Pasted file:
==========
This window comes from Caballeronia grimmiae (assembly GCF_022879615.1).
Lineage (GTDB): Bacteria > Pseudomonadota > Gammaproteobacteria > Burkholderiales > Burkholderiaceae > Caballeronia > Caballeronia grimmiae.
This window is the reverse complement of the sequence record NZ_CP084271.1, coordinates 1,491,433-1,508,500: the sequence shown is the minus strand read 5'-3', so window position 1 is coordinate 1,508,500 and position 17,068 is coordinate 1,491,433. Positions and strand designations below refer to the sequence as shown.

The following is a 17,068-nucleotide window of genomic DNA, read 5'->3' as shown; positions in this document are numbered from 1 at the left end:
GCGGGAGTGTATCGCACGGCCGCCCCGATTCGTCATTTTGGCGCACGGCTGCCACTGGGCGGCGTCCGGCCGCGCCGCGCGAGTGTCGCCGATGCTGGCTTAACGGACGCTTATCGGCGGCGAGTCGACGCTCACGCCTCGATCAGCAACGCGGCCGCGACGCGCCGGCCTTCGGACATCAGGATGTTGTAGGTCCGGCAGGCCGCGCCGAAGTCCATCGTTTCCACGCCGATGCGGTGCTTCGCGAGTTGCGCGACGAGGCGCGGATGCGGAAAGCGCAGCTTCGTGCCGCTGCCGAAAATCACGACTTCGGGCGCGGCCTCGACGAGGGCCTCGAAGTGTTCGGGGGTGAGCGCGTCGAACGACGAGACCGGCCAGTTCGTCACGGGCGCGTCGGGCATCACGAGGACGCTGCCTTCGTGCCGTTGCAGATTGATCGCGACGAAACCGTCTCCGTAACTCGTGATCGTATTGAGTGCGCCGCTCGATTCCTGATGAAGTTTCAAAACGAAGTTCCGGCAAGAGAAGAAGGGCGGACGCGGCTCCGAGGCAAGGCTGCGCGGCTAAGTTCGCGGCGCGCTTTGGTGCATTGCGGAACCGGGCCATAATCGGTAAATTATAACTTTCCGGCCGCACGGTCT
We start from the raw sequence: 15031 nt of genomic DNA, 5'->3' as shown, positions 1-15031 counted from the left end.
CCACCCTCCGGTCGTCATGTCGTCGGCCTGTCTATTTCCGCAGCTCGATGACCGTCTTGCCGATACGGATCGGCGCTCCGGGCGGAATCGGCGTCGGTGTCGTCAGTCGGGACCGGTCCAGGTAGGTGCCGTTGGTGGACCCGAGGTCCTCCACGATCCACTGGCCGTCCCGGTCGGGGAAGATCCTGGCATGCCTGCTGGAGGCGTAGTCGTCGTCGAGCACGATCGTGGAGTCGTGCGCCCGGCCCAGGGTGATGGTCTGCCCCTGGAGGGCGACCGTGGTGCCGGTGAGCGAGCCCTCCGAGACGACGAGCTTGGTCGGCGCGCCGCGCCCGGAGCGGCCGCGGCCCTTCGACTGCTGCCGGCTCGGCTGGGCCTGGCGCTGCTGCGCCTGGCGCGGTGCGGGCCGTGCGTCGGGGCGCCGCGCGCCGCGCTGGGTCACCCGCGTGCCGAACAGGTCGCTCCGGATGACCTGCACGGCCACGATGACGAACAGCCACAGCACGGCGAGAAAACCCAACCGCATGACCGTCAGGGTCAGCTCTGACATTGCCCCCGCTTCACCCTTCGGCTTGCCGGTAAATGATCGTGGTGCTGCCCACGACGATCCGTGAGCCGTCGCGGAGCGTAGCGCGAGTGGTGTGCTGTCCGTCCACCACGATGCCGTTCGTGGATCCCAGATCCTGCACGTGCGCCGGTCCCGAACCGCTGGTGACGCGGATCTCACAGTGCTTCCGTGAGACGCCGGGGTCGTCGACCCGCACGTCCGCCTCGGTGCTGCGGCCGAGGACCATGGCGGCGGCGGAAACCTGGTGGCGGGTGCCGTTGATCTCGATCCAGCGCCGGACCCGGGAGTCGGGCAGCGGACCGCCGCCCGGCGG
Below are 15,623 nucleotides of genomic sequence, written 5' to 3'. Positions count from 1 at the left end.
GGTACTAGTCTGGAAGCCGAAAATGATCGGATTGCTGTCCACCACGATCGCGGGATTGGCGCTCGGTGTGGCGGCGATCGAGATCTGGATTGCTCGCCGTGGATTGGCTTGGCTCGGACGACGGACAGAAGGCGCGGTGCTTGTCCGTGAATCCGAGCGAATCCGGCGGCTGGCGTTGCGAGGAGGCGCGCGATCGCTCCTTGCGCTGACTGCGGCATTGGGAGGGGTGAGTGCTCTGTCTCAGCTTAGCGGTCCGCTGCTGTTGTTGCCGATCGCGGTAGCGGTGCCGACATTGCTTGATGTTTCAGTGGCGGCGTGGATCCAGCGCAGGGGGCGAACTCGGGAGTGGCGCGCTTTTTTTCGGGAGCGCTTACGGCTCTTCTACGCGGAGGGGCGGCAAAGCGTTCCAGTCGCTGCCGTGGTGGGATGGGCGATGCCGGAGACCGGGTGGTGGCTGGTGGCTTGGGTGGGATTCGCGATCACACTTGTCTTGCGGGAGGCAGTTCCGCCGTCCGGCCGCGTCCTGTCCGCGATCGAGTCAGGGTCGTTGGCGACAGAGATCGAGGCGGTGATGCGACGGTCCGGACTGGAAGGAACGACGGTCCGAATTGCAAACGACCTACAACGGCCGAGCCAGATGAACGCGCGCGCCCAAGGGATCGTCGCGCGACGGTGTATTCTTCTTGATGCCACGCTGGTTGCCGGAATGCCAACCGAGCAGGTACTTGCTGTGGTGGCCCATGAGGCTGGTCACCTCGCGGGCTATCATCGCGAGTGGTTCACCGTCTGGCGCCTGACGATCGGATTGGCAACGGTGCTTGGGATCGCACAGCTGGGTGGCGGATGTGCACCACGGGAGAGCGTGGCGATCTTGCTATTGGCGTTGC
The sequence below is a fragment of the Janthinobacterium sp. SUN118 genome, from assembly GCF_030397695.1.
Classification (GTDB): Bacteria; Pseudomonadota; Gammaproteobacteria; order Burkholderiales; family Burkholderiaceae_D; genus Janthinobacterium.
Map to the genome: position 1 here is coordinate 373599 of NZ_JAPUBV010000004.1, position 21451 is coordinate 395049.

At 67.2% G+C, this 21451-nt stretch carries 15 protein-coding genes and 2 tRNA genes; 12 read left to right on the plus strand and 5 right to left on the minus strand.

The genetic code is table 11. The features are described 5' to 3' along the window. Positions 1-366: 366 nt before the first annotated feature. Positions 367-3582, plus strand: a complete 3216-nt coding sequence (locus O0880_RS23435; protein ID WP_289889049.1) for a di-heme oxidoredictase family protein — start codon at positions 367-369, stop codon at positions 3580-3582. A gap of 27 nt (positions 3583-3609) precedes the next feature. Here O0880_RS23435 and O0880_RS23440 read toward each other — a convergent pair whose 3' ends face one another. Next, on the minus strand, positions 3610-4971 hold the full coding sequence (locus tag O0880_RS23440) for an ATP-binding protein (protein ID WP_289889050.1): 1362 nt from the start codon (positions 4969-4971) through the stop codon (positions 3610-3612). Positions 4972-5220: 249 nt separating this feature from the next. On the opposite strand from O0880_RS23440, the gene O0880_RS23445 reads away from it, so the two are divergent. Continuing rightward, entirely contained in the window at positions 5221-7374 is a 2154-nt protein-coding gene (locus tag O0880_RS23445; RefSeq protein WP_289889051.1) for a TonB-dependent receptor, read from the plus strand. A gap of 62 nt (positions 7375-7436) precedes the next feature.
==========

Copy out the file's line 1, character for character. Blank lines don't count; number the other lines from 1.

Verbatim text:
This window comes from Caballeronia grimmiae (assembly GCF_022879615.1).